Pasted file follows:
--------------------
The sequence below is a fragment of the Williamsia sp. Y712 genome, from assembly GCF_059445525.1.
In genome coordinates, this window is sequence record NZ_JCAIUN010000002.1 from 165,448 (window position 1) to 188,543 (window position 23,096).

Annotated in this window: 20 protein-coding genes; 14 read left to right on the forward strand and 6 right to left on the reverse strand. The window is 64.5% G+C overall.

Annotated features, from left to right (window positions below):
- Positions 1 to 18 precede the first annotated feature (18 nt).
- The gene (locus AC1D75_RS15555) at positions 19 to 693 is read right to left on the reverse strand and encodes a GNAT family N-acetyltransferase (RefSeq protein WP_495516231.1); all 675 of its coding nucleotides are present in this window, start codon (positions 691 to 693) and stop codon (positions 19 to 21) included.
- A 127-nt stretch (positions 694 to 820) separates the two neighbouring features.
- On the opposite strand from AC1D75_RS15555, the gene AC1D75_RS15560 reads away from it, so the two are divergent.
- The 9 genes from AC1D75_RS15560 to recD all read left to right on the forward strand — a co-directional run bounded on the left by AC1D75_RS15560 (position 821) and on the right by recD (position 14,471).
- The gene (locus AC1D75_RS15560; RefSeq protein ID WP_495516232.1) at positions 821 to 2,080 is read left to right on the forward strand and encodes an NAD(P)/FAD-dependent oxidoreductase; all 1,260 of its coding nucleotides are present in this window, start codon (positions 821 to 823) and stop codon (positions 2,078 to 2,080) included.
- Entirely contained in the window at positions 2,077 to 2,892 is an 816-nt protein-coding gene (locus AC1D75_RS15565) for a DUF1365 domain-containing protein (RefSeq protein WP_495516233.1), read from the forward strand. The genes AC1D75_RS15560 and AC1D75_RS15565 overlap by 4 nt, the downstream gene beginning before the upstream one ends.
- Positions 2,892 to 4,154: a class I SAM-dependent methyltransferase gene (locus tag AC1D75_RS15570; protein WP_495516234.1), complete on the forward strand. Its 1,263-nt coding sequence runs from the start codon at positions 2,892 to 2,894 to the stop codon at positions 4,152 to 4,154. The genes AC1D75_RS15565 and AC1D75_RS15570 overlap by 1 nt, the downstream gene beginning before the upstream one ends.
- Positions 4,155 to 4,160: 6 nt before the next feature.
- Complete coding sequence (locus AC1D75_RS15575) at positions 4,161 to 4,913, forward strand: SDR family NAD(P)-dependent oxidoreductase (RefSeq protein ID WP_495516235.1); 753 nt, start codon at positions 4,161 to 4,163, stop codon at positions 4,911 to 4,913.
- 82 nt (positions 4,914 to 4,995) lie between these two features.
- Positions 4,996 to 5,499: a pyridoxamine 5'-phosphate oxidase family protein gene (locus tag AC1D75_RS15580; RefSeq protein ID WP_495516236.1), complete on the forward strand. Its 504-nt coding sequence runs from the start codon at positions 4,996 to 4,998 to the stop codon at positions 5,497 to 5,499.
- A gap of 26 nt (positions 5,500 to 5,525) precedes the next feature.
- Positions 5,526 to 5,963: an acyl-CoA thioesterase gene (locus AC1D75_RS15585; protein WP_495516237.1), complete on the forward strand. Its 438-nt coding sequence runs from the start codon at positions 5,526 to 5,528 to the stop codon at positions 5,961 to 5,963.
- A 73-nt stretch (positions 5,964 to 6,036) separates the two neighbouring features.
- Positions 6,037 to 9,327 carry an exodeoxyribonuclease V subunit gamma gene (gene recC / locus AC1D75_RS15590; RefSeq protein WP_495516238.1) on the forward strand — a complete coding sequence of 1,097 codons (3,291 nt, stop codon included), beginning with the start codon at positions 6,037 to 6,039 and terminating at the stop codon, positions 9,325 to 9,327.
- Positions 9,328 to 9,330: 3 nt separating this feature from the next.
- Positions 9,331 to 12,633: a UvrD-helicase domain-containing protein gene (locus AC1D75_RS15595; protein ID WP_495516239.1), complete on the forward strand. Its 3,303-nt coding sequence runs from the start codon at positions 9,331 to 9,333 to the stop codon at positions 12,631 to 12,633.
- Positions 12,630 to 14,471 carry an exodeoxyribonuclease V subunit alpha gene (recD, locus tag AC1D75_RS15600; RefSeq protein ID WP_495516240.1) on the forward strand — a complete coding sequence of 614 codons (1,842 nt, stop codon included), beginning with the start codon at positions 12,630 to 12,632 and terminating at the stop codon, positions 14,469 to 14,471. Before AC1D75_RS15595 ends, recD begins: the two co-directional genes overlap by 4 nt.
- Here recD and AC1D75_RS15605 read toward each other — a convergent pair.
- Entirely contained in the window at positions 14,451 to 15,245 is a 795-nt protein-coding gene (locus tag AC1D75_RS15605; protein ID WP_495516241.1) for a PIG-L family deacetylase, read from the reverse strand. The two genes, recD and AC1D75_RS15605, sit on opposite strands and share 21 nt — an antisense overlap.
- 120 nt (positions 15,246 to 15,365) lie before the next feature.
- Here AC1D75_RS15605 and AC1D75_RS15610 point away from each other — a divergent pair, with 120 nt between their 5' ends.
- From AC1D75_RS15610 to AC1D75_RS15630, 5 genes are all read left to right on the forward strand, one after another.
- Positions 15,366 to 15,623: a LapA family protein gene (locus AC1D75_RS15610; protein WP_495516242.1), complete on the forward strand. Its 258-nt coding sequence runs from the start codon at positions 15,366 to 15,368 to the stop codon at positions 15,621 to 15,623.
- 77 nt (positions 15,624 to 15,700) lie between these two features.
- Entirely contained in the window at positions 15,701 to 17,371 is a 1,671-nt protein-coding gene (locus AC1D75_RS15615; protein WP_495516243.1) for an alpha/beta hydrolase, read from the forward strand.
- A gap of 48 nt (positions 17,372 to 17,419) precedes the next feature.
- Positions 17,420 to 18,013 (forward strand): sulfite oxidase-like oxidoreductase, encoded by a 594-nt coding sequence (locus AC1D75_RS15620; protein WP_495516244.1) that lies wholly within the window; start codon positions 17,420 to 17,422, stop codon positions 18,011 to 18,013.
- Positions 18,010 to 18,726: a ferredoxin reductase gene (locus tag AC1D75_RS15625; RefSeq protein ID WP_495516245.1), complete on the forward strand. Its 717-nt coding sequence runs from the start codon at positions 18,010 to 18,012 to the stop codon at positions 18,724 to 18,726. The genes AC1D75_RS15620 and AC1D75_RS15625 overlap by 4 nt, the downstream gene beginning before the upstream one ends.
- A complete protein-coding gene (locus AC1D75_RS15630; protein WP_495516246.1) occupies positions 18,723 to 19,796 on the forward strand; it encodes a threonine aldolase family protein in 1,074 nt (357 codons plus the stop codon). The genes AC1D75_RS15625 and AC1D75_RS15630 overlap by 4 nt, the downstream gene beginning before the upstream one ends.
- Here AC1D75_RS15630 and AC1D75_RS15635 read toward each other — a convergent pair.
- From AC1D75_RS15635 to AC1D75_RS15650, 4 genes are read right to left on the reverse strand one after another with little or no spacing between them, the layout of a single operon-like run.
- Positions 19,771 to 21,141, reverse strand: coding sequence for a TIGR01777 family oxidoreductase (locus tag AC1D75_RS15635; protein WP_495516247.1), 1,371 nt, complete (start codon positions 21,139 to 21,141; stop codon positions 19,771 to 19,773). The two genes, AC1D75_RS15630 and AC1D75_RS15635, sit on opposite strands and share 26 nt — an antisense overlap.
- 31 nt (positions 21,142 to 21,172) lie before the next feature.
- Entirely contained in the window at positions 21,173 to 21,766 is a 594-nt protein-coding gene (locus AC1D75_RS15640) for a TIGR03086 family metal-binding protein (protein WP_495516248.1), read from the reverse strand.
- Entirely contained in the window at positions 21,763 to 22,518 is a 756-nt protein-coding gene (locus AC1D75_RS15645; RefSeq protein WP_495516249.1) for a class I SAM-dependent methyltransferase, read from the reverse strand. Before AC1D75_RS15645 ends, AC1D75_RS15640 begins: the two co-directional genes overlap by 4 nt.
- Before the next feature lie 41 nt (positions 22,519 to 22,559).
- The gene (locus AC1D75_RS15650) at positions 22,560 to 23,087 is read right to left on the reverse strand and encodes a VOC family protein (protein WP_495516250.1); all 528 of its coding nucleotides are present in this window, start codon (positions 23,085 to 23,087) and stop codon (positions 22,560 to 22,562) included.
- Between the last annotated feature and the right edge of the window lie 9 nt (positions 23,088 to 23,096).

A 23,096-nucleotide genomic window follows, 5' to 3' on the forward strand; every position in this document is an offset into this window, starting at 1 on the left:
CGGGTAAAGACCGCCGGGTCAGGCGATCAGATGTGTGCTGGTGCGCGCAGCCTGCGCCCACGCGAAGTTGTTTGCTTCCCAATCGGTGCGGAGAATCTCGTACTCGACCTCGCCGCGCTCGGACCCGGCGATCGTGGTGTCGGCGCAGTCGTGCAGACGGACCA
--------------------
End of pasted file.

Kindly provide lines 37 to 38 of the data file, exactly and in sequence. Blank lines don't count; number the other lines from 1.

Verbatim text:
- From AC1D75_RS15635 to AC1D75_RS15650, 4 genes are read right to left on the reverse strand one after another with little or no spacing between them, the layout of a single operon-like run.
- Positions 19,771 to 21,141, reverse strand: coding sequence for a TIGR01777 family oxidoreductase (locus tag AC1D75_RS15635; protein WP_495516247.1), 1,371 nt, complete (start codon positions 21,139 to 21,141; stop codon positions 19,771 to 19,773). The two genes, AC1D75_RS15630 and AC1D75_RS15635, sit on opposite strands and share 26 nt — an antisense overlap.